Internews, an international media development organisation has launched a media programme aimed at equipping Kenyan journalists on covering elections. The 'Free and Fair Media' training programme is intended to promote the growth of developmental journalism that allows media to set the agenda that is futuristic, offers solutions to societal challenges and mitigates conflicts situations.
Caleb Atemi, the programme manager of the Free and Fair Media Project shared more about the project.
How many journalists are in the program?
The program will run for close to three years. We plan to train print, radio and television journalists in mainstream media. Our workshops, which will be spread throughout the period, will be thematic focusing mainly on election reporting. We prefer a small group of nine to ten journalists.
What does the programme entail?
The program entails journalism training with a very practical approach. The format is four to six day workshop followed by field work. Each session has press conferences with real life characters, research sessions and field assignments. Each journalist must produce at least two stories within the month of training.
How will you measure the impact of the story?
The stories pass the test once they have been published. Each journalist will be mentored by a trainer. In all our training we endeavour to inculcate values of Conflict Sensitive Journalism (CSJ)
Can journalists really be objective?
Objectivity is a very difficult dream to achieve. We acknowledge that every journalist is by nature a subjective being. We therefore emphasise that they be guided by tenets of truth, accuracy, fairness and balance. Give voice to all sides. We also place emphasis on each story bearing the voice of ordinary citizens and Civil Society Organisations.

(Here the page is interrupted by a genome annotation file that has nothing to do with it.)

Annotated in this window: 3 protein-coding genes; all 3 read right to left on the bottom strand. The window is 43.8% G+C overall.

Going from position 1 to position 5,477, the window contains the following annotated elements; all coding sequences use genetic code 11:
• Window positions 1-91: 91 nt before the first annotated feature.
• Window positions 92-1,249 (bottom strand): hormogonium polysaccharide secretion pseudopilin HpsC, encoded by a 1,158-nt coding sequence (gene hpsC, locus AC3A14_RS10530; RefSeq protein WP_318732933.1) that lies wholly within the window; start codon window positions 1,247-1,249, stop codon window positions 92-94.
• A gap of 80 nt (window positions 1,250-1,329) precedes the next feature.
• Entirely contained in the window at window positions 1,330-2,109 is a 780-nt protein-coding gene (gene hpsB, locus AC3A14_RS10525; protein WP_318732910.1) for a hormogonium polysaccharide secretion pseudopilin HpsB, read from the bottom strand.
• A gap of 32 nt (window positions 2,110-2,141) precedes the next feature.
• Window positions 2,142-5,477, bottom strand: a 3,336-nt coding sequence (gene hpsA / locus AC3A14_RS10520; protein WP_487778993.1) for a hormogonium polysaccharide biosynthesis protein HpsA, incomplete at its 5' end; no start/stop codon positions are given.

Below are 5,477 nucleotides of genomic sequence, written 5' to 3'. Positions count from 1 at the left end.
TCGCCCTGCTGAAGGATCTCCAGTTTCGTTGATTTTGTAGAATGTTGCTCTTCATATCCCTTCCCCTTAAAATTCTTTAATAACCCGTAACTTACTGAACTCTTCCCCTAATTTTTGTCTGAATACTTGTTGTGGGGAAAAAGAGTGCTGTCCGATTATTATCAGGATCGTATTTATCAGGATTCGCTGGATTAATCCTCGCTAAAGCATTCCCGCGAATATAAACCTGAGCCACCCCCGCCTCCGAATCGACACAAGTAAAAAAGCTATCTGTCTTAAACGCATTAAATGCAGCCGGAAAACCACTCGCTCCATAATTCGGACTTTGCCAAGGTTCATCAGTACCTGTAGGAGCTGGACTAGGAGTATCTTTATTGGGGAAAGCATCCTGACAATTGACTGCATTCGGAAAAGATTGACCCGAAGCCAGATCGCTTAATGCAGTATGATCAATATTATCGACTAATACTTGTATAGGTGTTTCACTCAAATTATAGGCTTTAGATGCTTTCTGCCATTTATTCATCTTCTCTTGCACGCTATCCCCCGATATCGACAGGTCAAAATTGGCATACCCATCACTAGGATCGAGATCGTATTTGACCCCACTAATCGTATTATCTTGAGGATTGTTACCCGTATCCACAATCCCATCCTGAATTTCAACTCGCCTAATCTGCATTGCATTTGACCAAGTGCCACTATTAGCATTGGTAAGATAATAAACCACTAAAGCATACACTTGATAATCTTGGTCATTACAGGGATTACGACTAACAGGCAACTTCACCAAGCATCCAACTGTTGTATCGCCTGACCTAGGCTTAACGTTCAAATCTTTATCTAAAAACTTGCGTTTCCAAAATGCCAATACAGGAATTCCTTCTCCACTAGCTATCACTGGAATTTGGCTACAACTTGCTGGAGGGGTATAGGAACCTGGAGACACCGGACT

What characteristics should a political journalist have?
A political journalist should by nature be intelligent, widely read, a smart thinker, one who can think on his or her toes, a good researcher. He or she should be wired and networked to the political, social and economic sources. Develop a detailed and reliable source/data bank. Be capable of divorcing himself or herself from emotional and political lining
What difference in reporting do you expect after this training?
After the training we expect to have developed a mature, highly inquisitive and confident journalist; a calibre that will deliberately approach journalism with a fair focus lens.
How long is the training?
Our trainings last between four to six days. However, we have a mentorship program that is stretched to a month. Each reporter must produce a story or a feature under the mentorship of a trainer.
Will the training extend to other parts of Africa?
Internews exists in 70 countries. We therefore have similar programs running concurrently in other parts of the world.
What challenges face the average Kenyan journalist?
An average Kenyan journalist is a freelance who is not on any formal payroll and has little or no formal training. He or she struggles to research, write and even sell copy. Equipment and editing facilities are a distant dream. Access to information and reading material is a major challenge. All Internews graduates have access to our Media Resource Centre. They can use the cameras, tape recorders, editing suites etc to develop stories. Internews also offers travel/research grants to journalist to do stories in any part of the country.
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